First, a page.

Owner Tony Stewart explains, "I wanted to create a dining experience that everyone appreciated on all levels. Too often we'd see one person trying the wine match and another not, which didn't sit right with me. Now, more times than not we see all parties at a table trying one of the three pairings on offer."
Anna, who owns artisan tea subscription service The Tea Curator, says that tea's complex flavour profile means it can be tasted and evaluated in the same way as wine. "It also pairs really well with food so it's an excellent alternative to alcohol during a meal."
Restaurateur Damaris Coulter, of Coco's Cantina and The Realness, an online directory of independent eateries, has been sober for 17 years. "I stopped drinking when I was 21 after attending drug and alcohol rehab," she says, explaining that she used alcohol as a coping mechanism for anxiety. "Unfortunately, the booze, hangovers and blackouts just heightened the anxiety."
Coco's Cantina, the restaurant she owns with sister Renee, offers a range of non-alcoholic drinks and non-alcoholic cocktails. Damaris reports that more people are starting to request these, in addition to low-alcohol drinks.
"I think people are realising that when you drink, you don't have to get drunk. You can enjoy a relaxing glass of something, an aperitif to open your palate or a spontaneous bottle of wine. People are also realising they don't have to drink every time they go out."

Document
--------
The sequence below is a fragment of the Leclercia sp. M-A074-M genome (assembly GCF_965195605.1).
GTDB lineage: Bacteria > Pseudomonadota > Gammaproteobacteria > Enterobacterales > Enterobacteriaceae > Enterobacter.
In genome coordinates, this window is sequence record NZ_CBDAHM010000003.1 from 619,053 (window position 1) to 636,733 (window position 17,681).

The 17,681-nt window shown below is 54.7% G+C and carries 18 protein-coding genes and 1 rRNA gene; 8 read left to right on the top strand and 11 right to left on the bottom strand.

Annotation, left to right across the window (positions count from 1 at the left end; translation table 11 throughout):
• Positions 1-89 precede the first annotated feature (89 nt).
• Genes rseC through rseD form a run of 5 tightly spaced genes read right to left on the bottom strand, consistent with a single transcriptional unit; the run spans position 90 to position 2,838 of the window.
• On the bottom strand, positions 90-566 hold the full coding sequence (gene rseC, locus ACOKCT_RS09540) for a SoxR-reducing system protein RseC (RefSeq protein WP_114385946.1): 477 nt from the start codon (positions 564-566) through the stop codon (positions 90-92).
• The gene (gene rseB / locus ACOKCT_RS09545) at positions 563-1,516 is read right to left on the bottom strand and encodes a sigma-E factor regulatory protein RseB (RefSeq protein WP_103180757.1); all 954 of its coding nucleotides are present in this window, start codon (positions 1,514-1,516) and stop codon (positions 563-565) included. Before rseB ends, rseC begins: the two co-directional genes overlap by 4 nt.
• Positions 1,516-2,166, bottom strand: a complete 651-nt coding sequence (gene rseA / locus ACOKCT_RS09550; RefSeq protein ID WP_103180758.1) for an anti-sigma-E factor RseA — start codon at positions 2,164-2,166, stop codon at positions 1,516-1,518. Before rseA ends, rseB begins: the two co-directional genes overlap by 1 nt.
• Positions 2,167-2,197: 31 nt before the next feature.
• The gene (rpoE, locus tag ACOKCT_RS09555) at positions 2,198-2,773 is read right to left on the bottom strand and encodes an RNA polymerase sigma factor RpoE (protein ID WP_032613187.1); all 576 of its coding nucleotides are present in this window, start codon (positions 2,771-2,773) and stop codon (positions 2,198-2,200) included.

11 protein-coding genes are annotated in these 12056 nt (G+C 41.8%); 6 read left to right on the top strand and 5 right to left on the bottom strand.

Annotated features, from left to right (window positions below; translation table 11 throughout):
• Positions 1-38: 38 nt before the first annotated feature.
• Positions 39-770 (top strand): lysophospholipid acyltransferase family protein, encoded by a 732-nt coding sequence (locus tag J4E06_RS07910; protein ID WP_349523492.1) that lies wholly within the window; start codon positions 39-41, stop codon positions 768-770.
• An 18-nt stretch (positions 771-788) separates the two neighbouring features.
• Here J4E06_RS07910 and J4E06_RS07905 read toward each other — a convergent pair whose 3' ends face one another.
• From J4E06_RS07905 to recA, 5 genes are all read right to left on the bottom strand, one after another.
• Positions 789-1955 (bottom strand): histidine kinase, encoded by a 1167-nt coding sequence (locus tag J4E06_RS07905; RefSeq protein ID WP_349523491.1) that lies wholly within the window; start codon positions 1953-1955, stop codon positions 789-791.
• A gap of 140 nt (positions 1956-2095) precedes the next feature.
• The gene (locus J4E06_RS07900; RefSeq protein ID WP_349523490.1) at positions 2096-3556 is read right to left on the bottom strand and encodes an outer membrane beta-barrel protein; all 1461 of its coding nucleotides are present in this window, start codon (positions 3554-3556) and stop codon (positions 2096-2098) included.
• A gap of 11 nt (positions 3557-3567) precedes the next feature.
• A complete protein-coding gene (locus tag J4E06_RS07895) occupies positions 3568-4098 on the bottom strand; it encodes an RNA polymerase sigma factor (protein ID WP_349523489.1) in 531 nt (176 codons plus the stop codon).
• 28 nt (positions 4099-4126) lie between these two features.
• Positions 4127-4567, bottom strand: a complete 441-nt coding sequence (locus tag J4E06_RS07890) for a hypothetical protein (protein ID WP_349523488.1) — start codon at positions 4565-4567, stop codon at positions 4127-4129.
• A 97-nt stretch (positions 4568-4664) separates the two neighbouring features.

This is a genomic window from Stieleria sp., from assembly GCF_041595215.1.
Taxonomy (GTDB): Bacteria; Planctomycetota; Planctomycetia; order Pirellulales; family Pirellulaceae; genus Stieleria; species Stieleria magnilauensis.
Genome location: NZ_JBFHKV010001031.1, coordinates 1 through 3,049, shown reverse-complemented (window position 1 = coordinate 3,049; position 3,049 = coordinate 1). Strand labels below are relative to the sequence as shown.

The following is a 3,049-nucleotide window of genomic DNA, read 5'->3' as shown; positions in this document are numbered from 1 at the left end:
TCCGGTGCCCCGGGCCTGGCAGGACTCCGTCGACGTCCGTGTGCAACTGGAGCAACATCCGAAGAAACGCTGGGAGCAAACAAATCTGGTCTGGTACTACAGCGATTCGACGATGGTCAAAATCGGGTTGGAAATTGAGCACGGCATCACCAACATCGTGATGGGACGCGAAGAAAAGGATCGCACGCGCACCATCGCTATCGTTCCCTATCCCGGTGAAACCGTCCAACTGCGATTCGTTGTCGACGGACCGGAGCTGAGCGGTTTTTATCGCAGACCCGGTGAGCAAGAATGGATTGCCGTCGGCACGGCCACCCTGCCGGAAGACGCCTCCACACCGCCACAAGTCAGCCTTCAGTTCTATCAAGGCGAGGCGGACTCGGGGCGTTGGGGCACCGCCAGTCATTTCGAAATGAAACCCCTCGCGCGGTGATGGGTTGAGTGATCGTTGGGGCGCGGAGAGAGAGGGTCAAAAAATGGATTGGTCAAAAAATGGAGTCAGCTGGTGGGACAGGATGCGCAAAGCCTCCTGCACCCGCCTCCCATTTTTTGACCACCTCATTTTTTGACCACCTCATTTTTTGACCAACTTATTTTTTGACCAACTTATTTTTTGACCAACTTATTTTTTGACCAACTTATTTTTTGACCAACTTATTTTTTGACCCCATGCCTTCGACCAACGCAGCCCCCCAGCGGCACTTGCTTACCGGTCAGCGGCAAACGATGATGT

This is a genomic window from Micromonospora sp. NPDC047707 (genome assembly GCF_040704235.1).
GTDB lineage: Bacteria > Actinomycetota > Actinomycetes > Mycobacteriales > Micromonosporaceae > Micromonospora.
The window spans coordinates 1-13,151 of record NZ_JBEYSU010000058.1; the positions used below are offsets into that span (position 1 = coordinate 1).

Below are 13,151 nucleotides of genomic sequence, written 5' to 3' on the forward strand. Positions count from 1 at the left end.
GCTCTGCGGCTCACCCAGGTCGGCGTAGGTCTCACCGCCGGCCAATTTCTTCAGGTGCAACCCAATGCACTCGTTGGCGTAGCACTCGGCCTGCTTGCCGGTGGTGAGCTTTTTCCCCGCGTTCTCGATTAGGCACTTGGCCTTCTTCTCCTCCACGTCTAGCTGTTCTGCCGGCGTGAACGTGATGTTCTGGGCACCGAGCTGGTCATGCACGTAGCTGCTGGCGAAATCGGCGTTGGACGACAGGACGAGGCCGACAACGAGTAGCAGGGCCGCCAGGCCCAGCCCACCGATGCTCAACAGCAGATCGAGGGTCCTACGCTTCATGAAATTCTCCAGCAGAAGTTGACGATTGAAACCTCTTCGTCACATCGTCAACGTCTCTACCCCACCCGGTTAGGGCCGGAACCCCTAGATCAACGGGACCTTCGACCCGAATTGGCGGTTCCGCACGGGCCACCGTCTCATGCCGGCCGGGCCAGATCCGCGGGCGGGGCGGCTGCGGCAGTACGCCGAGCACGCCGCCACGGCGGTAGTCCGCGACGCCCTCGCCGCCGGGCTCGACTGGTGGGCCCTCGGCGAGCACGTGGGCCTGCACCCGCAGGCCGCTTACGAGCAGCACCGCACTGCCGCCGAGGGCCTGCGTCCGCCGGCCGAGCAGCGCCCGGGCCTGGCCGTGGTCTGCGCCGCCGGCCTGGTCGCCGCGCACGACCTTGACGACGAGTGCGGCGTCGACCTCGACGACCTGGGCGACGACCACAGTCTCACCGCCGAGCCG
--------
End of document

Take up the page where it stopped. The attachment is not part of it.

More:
On vineyard-strewn Waiheke Island, where wine is one of the main drawcards, Helen Elscot and Jill Mulvaney of The Botanical Distillery are aiming to "break the preconception that distillation has to be associated with alcohol".
The company runs interactive events showcasing the distillation of bespoke fragrances and spirits using locally gathered plants. The pair realised there was an opportunity to offer non-alcoholic beverages at these gatherings after hosting pregnant guests and other non-drinkers.
Attendees can now enjoy options such as 'gin' tea, tonic cordials and green cocktails using ingredients they've foraged such as kawakawa and dandelion, while their soon-to-be launched Botanical Cocktail Experience "has been designed for the growing non-alcohol market on Waiheke," Helen says.
Not everyone wants to give up alcohol completely, but many want to learn to moderate their drinking. Australian alcohol-reduction expert, clinical hypnotherapist and author Georgia Foster promotes drinking less through online programmes and seminars.
"Most people who drink too much can learn to drink less," she says.
Her courses are designed for people who recognise their drinking behaviour interferes with their lives in negative ways.
"The goal is to mindfully reduce by half what a person generally drinks," she says. "It's about drinking to enjoy, rather than to escape our lives."
Dry July is also helping to encourage Kiwis to cut back on the booze. Last year 4000 New Zealanders took part in Dry July; this year it was 6000.
Although it is primarily a fundraiser for people affected by cancer, CEO and co-founder Brett Macdonald says Dry July also influences people to reduce their alcohol intake.
In a post campaign survey, 80 per cent of participants said they would drink less after finishing Dry July, and 75 per cent reported a change in their outlook on alcohol consumption.